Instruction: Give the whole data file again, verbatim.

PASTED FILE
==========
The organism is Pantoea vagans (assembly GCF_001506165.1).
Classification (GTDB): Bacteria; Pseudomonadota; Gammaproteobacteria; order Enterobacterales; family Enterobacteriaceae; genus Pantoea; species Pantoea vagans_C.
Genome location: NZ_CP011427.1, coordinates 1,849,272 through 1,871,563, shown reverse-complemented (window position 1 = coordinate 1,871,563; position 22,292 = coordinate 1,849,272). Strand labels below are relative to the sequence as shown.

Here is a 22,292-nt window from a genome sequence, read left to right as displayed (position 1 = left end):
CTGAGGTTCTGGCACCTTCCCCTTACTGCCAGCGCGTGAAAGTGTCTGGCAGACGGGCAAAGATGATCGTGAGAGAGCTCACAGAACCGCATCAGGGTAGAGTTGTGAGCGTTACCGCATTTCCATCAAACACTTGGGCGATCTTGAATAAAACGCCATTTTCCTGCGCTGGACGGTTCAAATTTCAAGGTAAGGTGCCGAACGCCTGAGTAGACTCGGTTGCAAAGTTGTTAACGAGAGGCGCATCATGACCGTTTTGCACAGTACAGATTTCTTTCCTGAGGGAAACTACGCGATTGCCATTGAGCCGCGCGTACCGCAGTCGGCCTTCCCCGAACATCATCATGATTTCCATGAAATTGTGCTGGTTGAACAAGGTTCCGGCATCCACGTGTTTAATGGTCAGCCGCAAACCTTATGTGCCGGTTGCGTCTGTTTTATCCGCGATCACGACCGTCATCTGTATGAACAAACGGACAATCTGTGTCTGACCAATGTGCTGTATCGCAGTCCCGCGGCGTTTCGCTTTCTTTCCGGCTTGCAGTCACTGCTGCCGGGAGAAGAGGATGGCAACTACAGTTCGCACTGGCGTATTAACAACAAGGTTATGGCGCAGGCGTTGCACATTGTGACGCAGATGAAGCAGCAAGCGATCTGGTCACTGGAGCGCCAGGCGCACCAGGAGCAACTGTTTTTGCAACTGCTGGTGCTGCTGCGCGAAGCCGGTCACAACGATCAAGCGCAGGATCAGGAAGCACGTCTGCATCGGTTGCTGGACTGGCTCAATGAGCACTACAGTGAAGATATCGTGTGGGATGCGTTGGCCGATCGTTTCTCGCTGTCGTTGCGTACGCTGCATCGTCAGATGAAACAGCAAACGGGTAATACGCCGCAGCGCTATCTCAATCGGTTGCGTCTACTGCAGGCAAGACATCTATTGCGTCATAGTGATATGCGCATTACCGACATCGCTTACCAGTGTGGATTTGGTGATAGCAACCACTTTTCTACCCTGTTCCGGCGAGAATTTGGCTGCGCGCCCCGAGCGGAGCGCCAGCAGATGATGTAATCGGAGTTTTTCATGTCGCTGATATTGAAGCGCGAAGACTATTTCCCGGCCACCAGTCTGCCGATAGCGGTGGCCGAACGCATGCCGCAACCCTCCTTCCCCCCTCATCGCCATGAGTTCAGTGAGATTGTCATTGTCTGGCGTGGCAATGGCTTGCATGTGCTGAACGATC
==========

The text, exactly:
The organism is Pantoea vagans (assembly GCF_001506165.1).
Classification (GTDB): Bacteria; Pseudomonadota; Gammaproteobacteria; order Enterobacterales; family Enterobacteriaceae; genus Pantoea; species Pantoea vagans_C.
Genome location: NZ_CP011427.1, coordinates 1,849,272 through 1,871,563, shown reverse-complemented (window position 1 = coordinate 1,871,563; position 22,292 = coordinate 1,849,272). Strand labels below are relative to the sequence as shown.

Here is a 22,292-nt window from a genome sequence, read left to right as displayed (position 1 = left end):
CTGAGGTTCTGGCACCTTCCCCTTACTGCCAGCGCGTGAAAGTGTCTGGCAGACGGGCAAAGATGATCGTGAGAGAGCTCACAGAACCGCATCAGGGTAGAGTTGTGAGCGTTACCGCATTTCCATCAAACACTTGGGCGATCTTGAATAAAACGCCATTTTCCTGCGCTGGACGGTTCAAATTTCAAGGTAAGGTGCCGAACGCCTGAGTAGACTCGGTTGCAAAGTTGTTAACGAGAGGCGCATCATGACCGTTTTGCACAGTACAGATTTCTTTCCTGAGGGAAACTACGCGATTGCCATTGAGCCGCGCGTACCGCAGTCGGCCTTCCCCGAACATCATCATGATTTCCATGAAATTGTGCTGGTTGAACAAGGTTCCGGCATCCACGTGTTTAATGGTCAGCCGCAAACCTTATGTGCCGGTTGCGTCTGTTTTATCCGCGATCACGACCGTCATCTGTATGAACAAACGGACAATCTGTGTCTGACCAATGTGCTGTATCGCAGTCCCGCGGCGTTTCGCTTTCTTTCCGGCTTGCAGTCACTGCTGCCGGGAGAAGAGGATGGCAACTACAGTTCGCACTGGCGTATTAACAACAAGGTTATGGCGCAGGCGTTGCACATTGTGACGCAGATGAAGCAGCAAGCGATCTGGTCACTGGAGCGCCAGGCGCACCAGGAGCAACTGTTTTTGCAACTGCTGGTGCTGCTGCGCGAAGCCGGTCACAACGATCAAGCGCAGGATCAGGAAGCACGTCTGCATCGGTTGCTGGACTGGCTCAATGAGCACTACAGTGAAGATATCGTGTGGGATGCGTTGGCCGATCGTTTCTCGCTGTCGTTGCGTACGCTGCATCGTCAGATGAAACAGCAAACGGGTAATACGCCGCAGCGCTATCTCAATCGGTTGCGTCTACTGCAGGCAAGACATCTATTGCGTCATAGTGATATGCGCATTACCGACATCGCTTACCAGTGTGGATTTGGTGATAGCAACCACTTTTCTACCCTGTTCCGGCGAGAATTTGGCTGCGCGCCCCGAGCGGAGCGCCAGCAGATGATGTAATCGGAGTTTTTCATGTCGCTGATATTGAAGCGCGAAGACTATTTCCCGGCCACCAGTCTGCCGATAGCGGTGGCCGAACGCATGCCGCAACCCTCCTTCCCCCCTCATCGCCATGAGTTCAGTGAGATTGTCATTGTCTGGCGTGGCAATGGCTTGCATGTGCTGAACGATC